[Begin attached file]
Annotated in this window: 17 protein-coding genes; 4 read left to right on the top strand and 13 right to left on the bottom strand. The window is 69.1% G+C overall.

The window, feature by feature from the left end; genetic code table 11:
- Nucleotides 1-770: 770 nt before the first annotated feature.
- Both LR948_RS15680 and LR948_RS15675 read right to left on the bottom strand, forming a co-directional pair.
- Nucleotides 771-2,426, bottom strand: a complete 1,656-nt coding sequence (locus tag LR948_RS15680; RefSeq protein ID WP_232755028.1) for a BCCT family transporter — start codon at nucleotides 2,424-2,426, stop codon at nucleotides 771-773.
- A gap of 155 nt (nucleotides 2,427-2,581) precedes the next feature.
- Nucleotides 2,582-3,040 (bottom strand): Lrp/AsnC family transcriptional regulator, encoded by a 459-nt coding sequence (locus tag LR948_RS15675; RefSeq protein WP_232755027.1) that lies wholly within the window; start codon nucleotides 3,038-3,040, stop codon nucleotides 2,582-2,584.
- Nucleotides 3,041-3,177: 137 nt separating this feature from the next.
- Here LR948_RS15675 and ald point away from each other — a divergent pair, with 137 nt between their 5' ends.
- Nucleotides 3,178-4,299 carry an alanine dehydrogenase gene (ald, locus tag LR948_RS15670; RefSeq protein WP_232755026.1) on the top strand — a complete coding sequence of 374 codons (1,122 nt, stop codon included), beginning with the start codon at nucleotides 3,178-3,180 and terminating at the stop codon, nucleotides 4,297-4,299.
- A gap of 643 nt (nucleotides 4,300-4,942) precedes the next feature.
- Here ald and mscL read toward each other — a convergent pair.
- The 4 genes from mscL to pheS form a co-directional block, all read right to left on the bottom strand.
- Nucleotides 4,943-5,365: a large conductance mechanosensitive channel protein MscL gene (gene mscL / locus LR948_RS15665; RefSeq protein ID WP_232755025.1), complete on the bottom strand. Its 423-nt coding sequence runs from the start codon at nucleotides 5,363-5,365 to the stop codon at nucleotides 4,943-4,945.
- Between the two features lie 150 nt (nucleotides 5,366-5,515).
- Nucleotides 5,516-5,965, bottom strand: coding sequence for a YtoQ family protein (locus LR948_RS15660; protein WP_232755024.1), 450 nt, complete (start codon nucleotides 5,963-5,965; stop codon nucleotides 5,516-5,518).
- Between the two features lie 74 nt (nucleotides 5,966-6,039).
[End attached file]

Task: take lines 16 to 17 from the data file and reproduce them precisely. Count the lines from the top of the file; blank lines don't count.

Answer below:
- Nucleotides 5,516-5,965, bottom strand: coding sequence for a YtoQ family protein (locus LR948_RS15660; protein WP_232755024.1), 450 nt, complete (start codon nucleotides 5,963-5,965; stop codon nucleotides 5,516-5,518).
- Between the two features lie 74 nt (nucleotides 5,966-6,039).